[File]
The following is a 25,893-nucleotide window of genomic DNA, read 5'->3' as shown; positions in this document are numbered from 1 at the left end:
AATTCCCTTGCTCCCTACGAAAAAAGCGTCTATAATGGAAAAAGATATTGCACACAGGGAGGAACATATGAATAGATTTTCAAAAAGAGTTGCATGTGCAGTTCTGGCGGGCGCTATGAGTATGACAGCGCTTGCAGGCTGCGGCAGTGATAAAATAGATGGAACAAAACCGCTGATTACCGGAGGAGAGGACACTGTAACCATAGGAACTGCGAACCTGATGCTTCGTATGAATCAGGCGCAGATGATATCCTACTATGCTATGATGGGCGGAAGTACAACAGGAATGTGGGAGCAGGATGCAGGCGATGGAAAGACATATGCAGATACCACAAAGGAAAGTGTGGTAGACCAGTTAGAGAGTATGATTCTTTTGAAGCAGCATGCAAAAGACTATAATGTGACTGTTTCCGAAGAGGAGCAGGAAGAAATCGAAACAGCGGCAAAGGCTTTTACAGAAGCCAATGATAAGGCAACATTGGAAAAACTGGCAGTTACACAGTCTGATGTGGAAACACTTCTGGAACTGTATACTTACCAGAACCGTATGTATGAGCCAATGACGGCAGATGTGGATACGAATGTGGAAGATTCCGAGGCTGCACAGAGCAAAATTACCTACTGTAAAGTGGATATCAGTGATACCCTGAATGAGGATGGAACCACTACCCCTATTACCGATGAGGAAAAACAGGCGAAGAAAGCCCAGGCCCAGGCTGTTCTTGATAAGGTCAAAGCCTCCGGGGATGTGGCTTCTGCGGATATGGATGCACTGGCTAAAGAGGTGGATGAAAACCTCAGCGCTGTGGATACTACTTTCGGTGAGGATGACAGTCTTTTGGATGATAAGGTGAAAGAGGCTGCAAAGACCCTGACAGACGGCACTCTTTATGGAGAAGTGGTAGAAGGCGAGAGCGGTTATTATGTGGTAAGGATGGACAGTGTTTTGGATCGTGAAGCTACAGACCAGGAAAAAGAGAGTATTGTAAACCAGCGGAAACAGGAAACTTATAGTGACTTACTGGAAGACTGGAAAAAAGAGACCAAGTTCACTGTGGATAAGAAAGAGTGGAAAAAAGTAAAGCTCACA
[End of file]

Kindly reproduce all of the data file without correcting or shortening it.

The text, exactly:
The following is a 25,893-nucleotide window of genomic DNA, read 5'->3' as shown; positions in this document are numbered from 1 at the left end:
AATTCCCTTGCTCCCTACGAAAAAAGCGTCTATAATGGAAAAAGATATTGCACACAGGGAGGAACATATGAATAGATTTTCAAAAAGAGTTGCATGTGCAGTTCTGGCGGGCGCTATGAGTATGACAGCGCTTGCAGGCTGCGGCAGTGATAAAATAGATGGAACAAAACCGCTGATTACCGGAGGAGAGGACACTGTAACCATAGGAACTGCGAACCTGATGCTTCGTATGAATCAGGCGCAGATGATATCCTACTATGCTATGATGGGCGGAAGTACAACAGGAATGTGGGAGCAGGATGCAGGCGATGGAAAGACATATGCAGATACCACAAAGGAAAGTGTGGTAGACCAGTTAGAGAGTATGATTCTTTTGAAGCAGCATGCAAAAGACTATAATGTGACTGTTTCCGAAGAGGAGCAGGAAGAAATCGAAACAGCGGCAAAGGCTTTTACAGAAGCCAATGATAAGGCAACATTGGAAAAACTGGCAGTTACACAGTCTGATGTGGAAACACTTCTGGAACTGTATACTTACCAGAACCGTATGTATGAGCCAATGACGGCAGATGTGGATACGAATGTGGAAGATTCCGAGGCTGCACAGAGCAAAATTACCTACTGTAAAGTGGATATCAGTGATACCCTGAATGAGGATGGAACCACTACCCCTATTACCGATGAGGAAAAACAGGCGAAGAAAGCCCAGGCCCAGGCTGTTCTTGATAAGGTCAAAGCCTCCGGGGATGTGGCTTCTGCGGATATGGATGCACTGGCTAAAGAGGTGGATGAAAACCTCAGCGCTGTGGATACTACTTTCGGTGAGGATGACAGTCTTTTGGATGATAAGGTGAAAGAGGCTGCAAAGACCCTGACAGACGGCACTCTTTATGGAGAAGTGGTAGAAGGCGAGAGCGGTTATTATGTGGTAAGGATGGACAGTGTTTTGGATCGTGAAGCTACAGACCAGGAAAAAGAGAGTATTGTAAACCAGCGGAAACAGGAAACTTATAGTGACTTACTGGAAGACTGGAAAAAAGAGACCAAGTTCACTGTGGATAAGAAAGAGTGGAAAAAAGTAAAGCTCACA